Isolation and Identification Enterobacter asburiae from Consumed Powdered Infant Formula Milk (PIF) in the Neonatal Intensive Care Unit (NICU)

  • Jalal Mardaneh Department of Microbiology, School of Medicine, Gonabad University of Medical Sciences, Gonabad, Iran.
  • Mohammad Mehdi Soltan Dallal Food Microbiology Research Center, Tehran University of Medical Sciences, Tehran, Iran. AND Divison of Bacteriology, Department of Pathobiology and Microbiology, School of Public Health, Tehran University of Medical Sciences, Tehran, Iran.
Keywords: Powdered infant formula milk (PIF), Neonatal intensive care unit (NICU), E. asburiae

Abstract

Enterobacter asburiae (E. asburiae) is a facultative anaerobic, non-spore-forming gram-negative rod-shaped bacterium belonging to the family of Enterobacteriaceae. It is an opportunistic pathogen that its strains are isolated from a variety of clinical and environmental specimens. Since powdered infant formula milk (PIF) is not a sterile product, it is an excellent medium for bacterial growth. The aim of this study was to isolate and identify E. asburiae from PIF in the neonatal intensive care unit (NICU) and determine antimicrobial susceptibility patterns of this bacterium. A total 125 PIF samples were purchased from drug stores between June 2011 to March 2012. E. asburiae was isolated according to FDA method. For final confirmation, biochemical tests embedded in the API-20E system were used. The drug susceptibility test was performed using the disc diffusion method according to CLSI recommendations. Out of the 125 PIF samples investigated, 2 (1.6%) samples were positive for E. asburiae. All isolated strains were uniformly susceptible to aztreonam, cefotaxim, amikacin, streptomycin, nalidixic acid, meropenem, tetracycline, ceftazidime, and colistin. Variable susceptibility was seen to the some antimicrobial agents tested. Each country should categorize its own designed guidelines for the preparation and handling of PIF adapted to the local environment. Moreover, the pathogenesis of the E. asburiae in infants hospitalized in NICU and other groups such as immunosuppressed patients and HIV infected individuals is uncertain and requires further study.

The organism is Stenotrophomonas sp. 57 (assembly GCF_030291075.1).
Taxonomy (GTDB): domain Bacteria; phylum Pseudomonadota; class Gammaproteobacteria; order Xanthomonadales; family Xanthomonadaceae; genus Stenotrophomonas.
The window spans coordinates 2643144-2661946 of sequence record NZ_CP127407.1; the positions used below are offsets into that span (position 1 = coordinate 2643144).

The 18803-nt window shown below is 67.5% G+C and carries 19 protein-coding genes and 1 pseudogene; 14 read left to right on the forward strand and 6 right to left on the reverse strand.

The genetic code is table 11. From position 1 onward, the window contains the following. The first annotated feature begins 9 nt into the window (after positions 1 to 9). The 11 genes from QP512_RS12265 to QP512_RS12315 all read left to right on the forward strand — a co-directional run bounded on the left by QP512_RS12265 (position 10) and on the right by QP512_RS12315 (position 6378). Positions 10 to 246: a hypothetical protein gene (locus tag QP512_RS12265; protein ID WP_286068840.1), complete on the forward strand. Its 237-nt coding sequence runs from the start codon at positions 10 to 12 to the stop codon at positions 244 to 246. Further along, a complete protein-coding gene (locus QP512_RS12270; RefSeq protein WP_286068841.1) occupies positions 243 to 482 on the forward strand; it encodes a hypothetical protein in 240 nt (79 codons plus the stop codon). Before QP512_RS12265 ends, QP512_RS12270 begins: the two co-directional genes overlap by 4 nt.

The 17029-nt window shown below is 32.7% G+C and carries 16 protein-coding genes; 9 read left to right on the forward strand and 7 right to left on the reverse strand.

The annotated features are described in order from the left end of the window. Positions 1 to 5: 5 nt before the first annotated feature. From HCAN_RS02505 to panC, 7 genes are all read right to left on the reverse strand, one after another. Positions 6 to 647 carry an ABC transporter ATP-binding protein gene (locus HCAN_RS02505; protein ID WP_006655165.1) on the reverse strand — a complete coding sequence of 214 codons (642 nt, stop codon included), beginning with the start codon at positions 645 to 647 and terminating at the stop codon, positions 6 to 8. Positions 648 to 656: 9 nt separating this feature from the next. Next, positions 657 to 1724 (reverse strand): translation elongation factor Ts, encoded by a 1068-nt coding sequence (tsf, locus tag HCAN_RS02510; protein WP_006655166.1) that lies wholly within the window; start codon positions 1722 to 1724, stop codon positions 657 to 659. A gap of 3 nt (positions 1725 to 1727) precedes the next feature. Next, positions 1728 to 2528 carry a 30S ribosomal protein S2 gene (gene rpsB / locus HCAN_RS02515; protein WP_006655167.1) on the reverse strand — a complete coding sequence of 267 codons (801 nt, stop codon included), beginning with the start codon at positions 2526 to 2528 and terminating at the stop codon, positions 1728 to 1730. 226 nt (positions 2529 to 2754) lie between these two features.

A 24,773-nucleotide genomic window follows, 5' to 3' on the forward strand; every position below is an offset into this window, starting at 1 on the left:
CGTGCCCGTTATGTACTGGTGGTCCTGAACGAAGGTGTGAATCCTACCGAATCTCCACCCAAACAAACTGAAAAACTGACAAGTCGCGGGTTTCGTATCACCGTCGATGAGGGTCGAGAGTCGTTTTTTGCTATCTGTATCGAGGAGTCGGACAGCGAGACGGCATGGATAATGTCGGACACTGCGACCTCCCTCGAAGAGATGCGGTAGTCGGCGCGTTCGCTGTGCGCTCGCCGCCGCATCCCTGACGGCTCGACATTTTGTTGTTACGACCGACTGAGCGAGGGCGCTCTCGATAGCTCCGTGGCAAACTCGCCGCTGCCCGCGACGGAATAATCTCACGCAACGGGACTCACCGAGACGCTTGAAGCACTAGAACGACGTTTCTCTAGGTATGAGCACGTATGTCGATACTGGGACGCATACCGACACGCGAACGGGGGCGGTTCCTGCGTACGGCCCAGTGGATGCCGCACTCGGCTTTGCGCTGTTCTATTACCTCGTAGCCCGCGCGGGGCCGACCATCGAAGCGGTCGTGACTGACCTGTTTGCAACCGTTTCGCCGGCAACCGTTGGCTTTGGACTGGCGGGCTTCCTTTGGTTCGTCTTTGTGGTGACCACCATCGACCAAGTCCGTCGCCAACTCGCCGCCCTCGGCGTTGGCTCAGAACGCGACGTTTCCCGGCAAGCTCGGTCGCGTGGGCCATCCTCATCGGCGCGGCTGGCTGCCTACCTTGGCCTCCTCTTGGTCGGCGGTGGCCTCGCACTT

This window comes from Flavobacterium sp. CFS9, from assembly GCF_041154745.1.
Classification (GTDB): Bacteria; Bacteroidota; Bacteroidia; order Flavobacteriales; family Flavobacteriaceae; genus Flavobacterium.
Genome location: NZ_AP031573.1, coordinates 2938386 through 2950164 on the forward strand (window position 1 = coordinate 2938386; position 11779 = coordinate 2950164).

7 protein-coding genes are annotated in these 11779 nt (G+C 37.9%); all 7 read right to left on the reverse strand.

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Published
2016-02-01
How to Cite
1.
Mardaneh J, Soltan Dallal MM. Isolation and Identification Enterobacter asburiae from Consumed Powdered Infant Formula Milk (PIF) in the Neonatal Intensive Care Unit (NICU). Acta Med Iran. 54(1):39-43.
Section
Original Article(s)